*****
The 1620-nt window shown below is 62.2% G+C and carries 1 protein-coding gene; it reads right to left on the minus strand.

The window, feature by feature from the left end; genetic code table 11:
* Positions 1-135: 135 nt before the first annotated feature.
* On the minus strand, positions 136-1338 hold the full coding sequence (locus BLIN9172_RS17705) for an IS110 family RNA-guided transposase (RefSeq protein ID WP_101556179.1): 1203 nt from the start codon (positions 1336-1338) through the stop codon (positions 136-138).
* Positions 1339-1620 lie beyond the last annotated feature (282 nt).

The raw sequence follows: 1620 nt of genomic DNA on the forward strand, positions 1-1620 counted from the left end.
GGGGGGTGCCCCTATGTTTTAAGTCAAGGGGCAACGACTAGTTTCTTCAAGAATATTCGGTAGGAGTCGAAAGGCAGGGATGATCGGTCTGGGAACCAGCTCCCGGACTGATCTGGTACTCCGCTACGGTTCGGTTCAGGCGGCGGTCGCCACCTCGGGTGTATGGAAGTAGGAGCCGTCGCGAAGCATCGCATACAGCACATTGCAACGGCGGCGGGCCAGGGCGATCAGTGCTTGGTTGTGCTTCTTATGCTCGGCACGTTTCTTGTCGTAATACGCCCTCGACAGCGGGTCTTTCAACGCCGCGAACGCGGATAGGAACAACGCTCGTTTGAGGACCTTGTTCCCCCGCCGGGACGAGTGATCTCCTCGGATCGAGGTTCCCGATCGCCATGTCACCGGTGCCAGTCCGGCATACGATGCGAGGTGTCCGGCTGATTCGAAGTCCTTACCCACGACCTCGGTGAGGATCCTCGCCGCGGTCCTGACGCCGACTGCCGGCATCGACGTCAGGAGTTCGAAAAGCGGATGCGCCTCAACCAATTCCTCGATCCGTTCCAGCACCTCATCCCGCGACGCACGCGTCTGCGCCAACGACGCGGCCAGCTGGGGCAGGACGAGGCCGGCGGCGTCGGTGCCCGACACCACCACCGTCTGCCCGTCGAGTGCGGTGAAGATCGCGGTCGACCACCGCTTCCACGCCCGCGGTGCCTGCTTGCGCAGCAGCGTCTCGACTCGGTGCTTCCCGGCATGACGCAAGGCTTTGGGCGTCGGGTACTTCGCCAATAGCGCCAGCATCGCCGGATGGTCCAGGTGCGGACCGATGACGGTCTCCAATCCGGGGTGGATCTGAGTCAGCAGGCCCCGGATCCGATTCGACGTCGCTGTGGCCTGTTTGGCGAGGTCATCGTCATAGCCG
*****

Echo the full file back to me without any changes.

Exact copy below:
The 1620-nt window shown below is 62.2% G+C and carries 1 protein-coding gene; it reads right to left on the minus strand.

The window, feature by feature from the left end; genetic code table 11:
* Positions 1-135: 135 nt before the first annotated feature.
* On the minus strand, positions 136-1338 hold the full coding sequence (locus BLIN9172_RS17705) for an IS110 family RNA-guided transposase (RefSeq protein ID WP_101556179.1): 1203 nt from the start codon (positions 1336-1338) through the stop codon (positions 136-138).
* Positions 1339-1620 lie beyond the last annotated feature (282 nt).

The raw sequence follows: 1620 nt of genomic DNA on the forward strand, positions 1-1620 counted from the left end.
GGGGGGTGCCCCTATGTTTTAAGTCAAGGGGCAACGACTAGTTTCTTCAAGAATATTCGGTAGGAGTCGAAAGGCAGGGATGATCGGTCTGGGAACCAGCTCCCGGACTGATCTGGTACTCCGCTACGGTTCGGTTCAGGCGGCGGTCGCCACCTCGGGTGTATGGAAGTAGGAGCCGTCGCGAAGCATCGCATACAGCACATTGCAACGGCGGCGGGCCAGGGCGATCAGTGCTTGGTTGTGCTTCTTATGCTCGGCACGTTTCTTGTCGTAATACGCCCTCGACAGCGGGTCTTTCAACGCCGCGAACGCGGATAGGAACAACGCTCGTTTGAGGACCTTGTTCCCCCGCCGGGACGAGTGATCTCCTCGGATCGAGGTTCCCGATCGCCATGTCACCGGTGCCAGTCCGGCATACGATGCGAGGTGTCCGGCTGATTCGAAGTCCTTACCCACGACCTCGGTGAGGATCCTCGCCGCGGTCCTGACGCCGACTGCCGGCATCGACGTCAGGAGTTCGAAAAGCGGATGCGCCTCAACCAATTCCTCGATCCGTTCCAGCACCTCATCCCGCGACGCACGCGTCTGCGCCAACGACGCGGCCAGCTGGGGCAGGACGAGGCCGGCGGCGTCGGTGCCCGACACCACCACCGTCTGCCCGTCGAGTGCGGTGAAGATCGCGGTCGACCACCGCTTCCACGCCCGCGGTGCCTGCTTGCGCAGCAGCGTCTCGACTCGGTGCTTCCCGGCATGACGCAAGGCTTTGGGCGTCGGGTACTTCGCCAATAGCGCCAGCATCGCCGGATGGTCCAGGTGCGGACCGATGACGGTCTCCAATCCGGGGTGGATCTGAGTCAGCAGGCCCCGGATCCGATTCGACGTCGCTGTGGCCTGTTTGGCGAGGTCATCGTCATAGCCG